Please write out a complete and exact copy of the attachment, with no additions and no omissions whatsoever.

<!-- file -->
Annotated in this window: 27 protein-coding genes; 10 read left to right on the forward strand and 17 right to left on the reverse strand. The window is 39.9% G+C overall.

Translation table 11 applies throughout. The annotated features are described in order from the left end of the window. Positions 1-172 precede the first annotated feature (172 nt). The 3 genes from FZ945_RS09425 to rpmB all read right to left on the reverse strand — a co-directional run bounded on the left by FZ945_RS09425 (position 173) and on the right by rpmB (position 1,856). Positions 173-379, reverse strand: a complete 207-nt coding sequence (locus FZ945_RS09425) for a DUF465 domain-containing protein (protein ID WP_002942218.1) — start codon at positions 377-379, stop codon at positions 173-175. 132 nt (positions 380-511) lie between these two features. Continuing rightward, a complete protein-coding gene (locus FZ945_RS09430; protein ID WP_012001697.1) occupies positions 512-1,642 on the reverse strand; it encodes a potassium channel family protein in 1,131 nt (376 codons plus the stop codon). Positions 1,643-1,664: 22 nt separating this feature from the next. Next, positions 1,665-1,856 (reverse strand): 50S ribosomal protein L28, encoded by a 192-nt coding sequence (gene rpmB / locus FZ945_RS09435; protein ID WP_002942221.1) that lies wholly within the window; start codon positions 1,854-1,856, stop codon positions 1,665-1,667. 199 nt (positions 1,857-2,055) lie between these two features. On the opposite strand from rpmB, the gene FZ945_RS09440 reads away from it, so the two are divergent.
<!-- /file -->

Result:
Annotated in this window: 27 protein-coding genes; 10 read left to right on the forward strand and 17 right to left on the reverse strand. The window is 39.9% G+C overall.

Translation table 11 applies throughout. The annotated features are described in order from the left end of the window. Positions 1-172 precede the first annotated feature (172 nt). The 3 genes from FZ945_RS09425 to rpmB all read right to left on the reverse strand — a co-directional run bounded on the left by FZ945_RS09425 (position 173) and on the right by rpmB (position 1,856). Positions 173-379, reverse strand: a complete 207-nt coding sequence (locus FZ945_RS09425) for a DUF465 domain-containing protein (protein ID WP_002942218.1) — start codon at positions 377-379, stop codon at positions 173-175. 132 nt (positions 380-511) lie between these two features. Continuing rightward, a complete protein-coding gene (locus FZ945_RS09430; protein ID WP_012001697.1) occupies positions 512-1,642 on the reverse strand; it encodes a potassium channel family protein in 1,131 nt (376 codons plus the stop codon). Positions 1,643-1,664: 22 nt separating this feature from the next. Next, positions 1,665-1,856 (reverse strand): 50S ribosomal protein L28, encoded by a 192-nt coding sequence (gene rpmB / locus FZ945_RS09435; protein ID WP_002942221.1) that lies wholly within the window; start codon positions 1,854-1,856, stop codon positions 1,665-1,667. 199 nt (positions 1,857-2,055) lie between these two features. On the opposite strand from rpmB, the gene FZ945_RS09440 reads away from it, so the two are divergent.